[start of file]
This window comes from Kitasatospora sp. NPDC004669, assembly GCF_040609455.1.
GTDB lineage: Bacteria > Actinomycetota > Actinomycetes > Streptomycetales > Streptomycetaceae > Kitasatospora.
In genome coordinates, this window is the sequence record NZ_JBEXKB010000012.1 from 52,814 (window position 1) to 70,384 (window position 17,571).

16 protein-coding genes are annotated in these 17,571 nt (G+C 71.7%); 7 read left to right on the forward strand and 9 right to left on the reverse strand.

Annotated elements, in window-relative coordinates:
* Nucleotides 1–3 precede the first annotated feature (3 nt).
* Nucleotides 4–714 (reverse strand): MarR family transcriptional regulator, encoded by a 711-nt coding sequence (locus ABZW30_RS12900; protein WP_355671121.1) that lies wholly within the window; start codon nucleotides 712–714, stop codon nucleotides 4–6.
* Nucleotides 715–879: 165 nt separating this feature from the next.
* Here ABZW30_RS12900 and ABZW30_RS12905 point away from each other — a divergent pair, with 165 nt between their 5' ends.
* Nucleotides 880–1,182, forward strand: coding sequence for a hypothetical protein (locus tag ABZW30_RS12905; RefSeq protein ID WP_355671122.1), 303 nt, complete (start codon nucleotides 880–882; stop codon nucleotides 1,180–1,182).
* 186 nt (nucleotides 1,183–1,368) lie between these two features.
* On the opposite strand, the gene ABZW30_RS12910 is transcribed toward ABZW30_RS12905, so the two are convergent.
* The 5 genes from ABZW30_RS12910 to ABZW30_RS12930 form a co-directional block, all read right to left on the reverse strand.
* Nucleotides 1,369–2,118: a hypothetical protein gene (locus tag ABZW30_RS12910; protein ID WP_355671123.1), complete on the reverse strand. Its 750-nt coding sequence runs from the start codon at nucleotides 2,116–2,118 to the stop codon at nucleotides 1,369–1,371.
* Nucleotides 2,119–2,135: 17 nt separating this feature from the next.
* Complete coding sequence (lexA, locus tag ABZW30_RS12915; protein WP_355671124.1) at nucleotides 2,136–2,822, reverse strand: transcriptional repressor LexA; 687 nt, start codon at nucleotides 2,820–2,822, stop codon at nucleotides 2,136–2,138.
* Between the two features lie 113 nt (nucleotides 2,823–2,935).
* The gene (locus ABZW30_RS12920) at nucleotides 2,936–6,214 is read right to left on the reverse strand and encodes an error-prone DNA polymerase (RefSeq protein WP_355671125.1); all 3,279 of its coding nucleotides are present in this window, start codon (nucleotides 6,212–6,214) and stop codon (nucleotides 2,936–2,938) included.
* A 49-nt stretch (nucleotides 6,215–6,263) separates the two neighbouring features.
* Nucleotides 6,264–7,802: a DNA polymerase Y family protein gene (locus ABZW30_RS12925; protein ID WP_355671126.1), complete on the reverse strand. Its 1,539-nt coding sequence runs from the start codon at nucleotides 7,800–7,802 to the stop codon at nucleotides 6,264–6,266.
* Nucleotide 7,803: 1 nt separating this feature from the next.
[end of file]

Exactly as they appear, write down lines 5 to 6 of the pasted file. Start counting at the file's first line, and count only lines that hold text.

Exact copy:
Annotated elements, in window-relative coordinates:
* Nucleotides 1–3 precede the first annotated feature (3 nt).